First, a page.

Close this search box.

What kind of cooking oils should I be using?

Freebie Optin FitLiving Eats by Carly Paige

One of the most common cooking questions people ask is “what kind of cooking oils should I use?” If you go down the grocery store aisles, you’ll find the better part of one side completely overtaken by cooking oils. So how do you know which one is the best? 

Growing up, my mom cooked with olive oil for everything. Well, that and vegetable oil for baking. Occasionally the crisco would be brought out if she thought a recipe couldn’t do without it. Ay yi yi. 

When it comes to choosing the right cooking oils, there are two things to keep in mind: smoke point and nutritional value.

Understanding the Smoke Point in Cooking Oils

When cooking with oil, it’s important to be aware of its smoke point to preserve quality and taste. The flavors and composition of the oil can break down if heated above its given smoke point. And this cause the food to have a bitter aftertaste, as if the oil had gone rancid.

Some of the most common cooking oils and their smoke point include:

  • Avocado oil: 500 degrees, neutral in flavor and a fantastic option for roasting grilling and/or broiling
  • Sesame oil: 410 degrees, best used for stir fry and Asian dishes due to its toasty flavor
  • Extra-virgin olive oil (cold-pressed): 325 degrees, best used for light sautéing and salad dressings
  • Virgin, unrefined coconut oil: 350 degrees, great for baking
  • Flaxseed, hemp and walnut oil: these oils are very delicate and should not be heated at all. They are considered a finishing oil and can be used to dress vegetables, salads or even added to smoothies for their incredible nutritional value add.

Do you know the Health Benefits of the various cooking oils?

When buying cooking oils, focus on quality. Many low-quality (cheap) vegetable oils are highly processed which can lead to a disproportion of fatty acids, contributing to inflammation, cell damage and heart disease.

Coconut oil has been a controversial kitchen staple due to its high proportion of saturated fats. Unlike many processed foods and animal fats, however, coconut oil contains medium chain triglycerides (MCTs) which have been linked to heart health benefits.

Aside from coconut oil, other cooking oils that promote cardiovascular health (meaning they contain monounsaturated and polyunsaturated fats) include: olive oil, flaxseed oil, safflower oil, sesame oil, almond oil, walnut oil and hemp oil.

Beware of Cooking Sprays

This is one of my favorite tests I put students of my monthly cooking classes through. I present everyone with a few cooking spray options, asking them which ones they would put in their shopping cart.

The point of this exercise is to look past the marketing messaging on the front of the cooking spray and pay attention to the ingredients listed. There should only be one ingredient – the type of oil being used.

What you might not realize is that the cooking spray bottles that look like a spray paint can (aluminum packaging with a small rectangular tip) contain additives that are questionable to your health. These ingredients often include: soy lecithin, natural flavors and propellant (which is flammable).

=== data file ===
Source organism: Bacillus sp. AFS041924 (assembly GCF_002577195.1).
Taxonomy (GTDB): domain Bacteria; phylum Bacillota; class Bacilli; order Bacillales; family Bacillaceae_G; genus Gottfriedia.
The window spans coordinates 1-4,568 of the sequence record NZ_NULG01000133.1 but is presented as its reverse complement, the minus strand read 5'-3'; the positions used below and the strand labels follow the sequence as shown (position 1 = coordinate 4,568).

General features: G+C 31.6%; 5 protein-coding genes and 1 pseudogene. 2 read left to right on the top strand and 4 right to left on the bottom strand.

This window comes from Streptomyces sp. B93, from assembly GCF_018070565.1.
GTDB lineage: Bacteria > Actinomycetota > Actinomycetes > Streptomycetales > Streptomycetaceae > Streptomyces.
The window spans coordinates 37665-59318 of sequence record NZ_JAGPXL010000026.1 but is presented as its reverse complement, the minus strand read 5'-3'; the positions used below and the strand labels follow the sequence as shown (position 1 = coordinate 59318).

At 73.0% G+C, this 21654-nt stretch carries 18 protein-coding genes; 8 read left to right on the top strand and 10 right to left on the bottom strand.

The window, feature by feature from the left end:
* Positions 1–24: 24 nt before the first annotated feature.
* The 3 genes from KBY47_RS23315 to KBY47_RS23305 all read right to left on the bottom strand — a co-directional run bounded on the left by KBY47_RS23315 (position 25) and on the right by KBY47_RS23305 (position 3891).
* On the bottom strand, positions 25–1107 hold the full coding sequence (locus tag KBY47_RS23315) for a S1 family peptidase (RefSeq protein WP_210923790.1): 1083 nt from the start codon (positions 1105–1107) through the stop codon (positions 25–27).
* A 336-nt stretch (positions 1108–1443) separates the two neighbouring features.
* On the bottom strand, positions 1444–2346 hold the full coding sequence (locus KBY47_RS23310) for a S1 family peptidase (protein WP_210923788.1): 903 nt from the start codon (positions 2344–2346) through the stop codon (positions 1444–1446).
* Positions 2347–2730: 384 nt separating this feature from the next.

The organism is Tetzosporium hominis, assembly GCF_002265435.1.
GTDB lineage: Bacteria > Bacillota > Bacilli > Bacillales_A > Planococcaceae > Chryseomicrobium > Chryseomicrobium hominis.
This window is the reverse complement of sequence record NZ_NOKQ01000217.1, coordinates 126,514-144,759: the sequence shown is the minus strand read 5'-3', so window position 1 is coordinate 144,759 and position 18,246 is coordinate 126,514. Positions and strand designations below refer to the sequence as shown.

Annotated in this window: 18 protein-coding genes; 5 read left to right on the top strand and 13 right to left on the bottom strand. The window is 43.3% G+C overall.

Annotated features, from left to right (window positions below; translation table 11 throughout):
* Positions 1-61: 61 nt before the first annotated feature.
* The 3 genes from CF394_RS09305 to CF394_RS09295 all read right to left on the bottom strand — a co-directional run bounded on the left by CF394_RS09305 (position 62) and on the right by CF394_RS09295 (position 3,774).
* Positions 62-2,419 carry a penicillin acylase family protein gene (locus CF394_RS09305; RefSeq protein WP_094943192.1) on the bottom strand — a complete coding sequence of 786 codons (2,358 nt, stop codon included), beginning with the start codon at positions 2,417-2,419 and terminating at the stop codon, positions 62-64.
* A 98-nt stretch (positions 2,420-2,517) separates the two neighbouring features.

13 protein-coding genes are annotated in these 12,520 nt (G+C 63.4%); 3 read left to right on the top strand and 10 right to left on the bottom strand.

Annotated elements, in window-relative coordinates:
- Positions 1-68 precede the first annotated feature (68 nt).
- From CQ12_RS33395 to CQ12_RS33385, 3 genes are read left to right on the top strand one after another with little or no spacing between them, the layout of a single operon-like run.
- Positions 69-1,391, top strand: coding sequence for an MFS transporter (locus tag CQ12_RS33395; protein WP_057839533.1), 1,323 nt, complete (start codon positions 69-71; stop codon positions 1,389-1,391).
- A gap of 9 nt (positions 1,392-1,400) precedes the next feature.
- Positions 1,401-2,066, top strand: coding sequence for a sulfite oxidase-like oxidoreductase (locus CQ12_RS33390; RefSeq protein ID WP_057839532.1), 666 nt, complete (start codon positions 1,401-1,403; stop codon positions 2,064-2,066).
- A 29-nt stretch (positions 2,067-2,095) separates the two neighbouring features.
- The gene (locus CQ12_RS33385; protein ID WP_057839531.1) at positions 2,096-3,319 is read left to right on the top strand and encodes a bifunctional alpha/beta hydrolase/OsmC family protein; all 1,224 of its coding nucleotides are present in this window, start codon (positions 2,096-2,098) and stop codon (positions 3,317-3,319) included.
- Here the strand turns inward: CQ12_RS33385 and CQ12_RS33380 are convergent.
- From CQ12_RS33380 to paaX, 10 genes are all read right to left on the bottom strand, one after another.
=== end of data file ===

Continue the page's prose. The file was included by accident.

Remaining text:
Which oils do I use when cooking? 

I always recommend keeping just a few oils on hand at a time. The ones that I use the most are: 

Avocado oil (mostly for roasting or high-heat searing)

FitLiving-Eats-by-Carly-Paige_sheet pan roasted veggies_recipe-1

Extra-virgin olive oil (for sauteing vegetables, soups and homemade dressings) 

protein pasta salad featured Recipe FitLiving Eats by Carly Paige

Pure sesame oil (for stir fry, peanut sauces and Asian flavor)

Coconut oil (for baking and raw desserts) 

No-bake pumpkin cheesecake bites - which cooking oils should I use

Truffle-infused extra-virgin olive oil (for when I want to feel a little fancy) 

So, next time you’re at the store, make sure to keep some of these tips in mind as you consider your options for cooking oils. I know it can feel overwhelming with all of the healthy options and marketing out there, but that’s why I like to break things down into simple swaps for everyday items you may be using.

-Carly Paige

Post Tags

The Cookbook You'll Actually Use

Simply Swapped Everyday

Simply Swapped Everyday is your guide to elevating the everyday through mindful methods, ingredient swaps and over 75 plant-powered recipes. Cooking healthy foods at home has never been easier or more delicious!

You might also like


3 Responses

  1. The concept of losing when the ball lands in your basket in basket random adds an interesting element of risk and reward. It’s a unique twist that helps keep the stakes high throughout the match.

Leave a Reply

Your email address will not be published. Required fields are marked *

Hi! I’m Carly Paige, a culinary nutrition expert and chef who believes that healthy doesn’t have to be frustrating, boring or restrictive. I’m here to show you how through my Simply Swapped Method so that you can feel more energized and confident from within. You’ll find tips for focusing on nutrition in the kitchen, along with plant-powered, gluten-free recipes that proves healthy can be delicious.

You're In!

Download your copy of the Meal Planner Starter Kit below. You will also be receiving the link in the welcome email that was just sent to your inbox. Happy cooking!